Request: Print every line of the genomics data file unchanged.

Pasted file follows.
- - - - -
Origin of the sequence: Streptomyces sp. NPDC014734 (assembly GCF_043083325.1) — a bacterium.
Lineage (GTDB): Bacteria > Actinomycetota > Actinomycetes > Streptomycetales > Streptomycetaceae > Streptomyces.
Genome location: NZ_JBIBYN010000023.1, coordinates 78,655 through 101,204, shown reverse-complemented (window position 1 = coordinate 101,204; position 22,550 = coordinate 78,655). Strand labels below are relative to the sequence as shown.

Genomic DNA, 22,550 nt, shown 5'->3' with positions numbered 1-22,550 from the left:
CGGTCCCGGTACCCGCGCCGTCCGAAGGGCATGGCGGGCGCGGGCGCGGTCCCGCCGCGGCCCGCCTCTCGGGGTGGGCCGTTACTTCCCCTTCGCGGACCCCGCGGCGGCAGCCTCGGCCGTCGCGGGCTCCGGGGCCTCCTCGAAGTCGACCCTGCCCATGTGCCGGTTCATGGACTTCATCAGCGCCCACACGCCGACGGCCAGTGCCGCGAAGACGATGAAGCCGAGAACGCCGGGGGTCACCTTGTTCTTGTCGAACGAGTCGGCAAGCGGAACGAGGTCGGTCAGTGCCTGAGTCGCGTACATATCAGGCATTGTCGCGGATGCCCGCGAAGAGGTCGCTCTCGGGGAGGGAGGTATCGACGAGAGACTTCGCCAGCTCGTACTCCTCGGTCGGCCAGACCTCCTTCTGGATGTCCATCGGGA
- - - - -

Origin of the sequence: Streptomyces sp. NPDC014734 (assembly GCF_043083325.1) — a bacterium.
Lineage (GTDB): Bacteria > Actinomycetota > Actinomycetes > Streptomycetales > Streptomycetaceae > Streptomyces.
Genome location: NZ_JBIBYN010000023.1, coordinates 78,655 through 101,204, shown reverse-complemented (window position 1 = coordinate 101,204; position 22,550 = coordinate 78,655). Strand labels below are relative to the sequence as shown.

Genomic DNA, 22,550 nt, shown 5'->3' with positions numbered 1-22,550 from the left:
CGGTCCCGGTACCCGCGCCGTCCGAAGGGCATGGCGGGCGCGGGCGCGGTCCCGCCGCGGCCCGCCTCTCGGGGTGGGCCGTTACTTCCCCTTCGCGGACCCCGCGGCGGCAGCCTCGGCCGTCGCGGGCTCCGGGGCCTCCTCGAAGTCGACCCTGCCCATGTGCCGGTTCATGGACTTCATCAGCGCCCACACGCCGACGGCCAGTGCCGCGAAGACGATGAAGCCGAGAACGCCGGGGGTCACCTTGTTCTTGTCGAACGAGTCGGCAAGCGGAACGAGGTCGGTCAGTGCCTGAGTCGCGTACATATCAGGCATTGTCGCGGATGCCCGCGAAGAGGTCGCTCTCGGGGAGGGAGGTATCGACGAGAGACTTCGCCAGCTCGTACTCCTCGGTCGGCCAGACCTCCTTCTGGATGTCCATCGGGA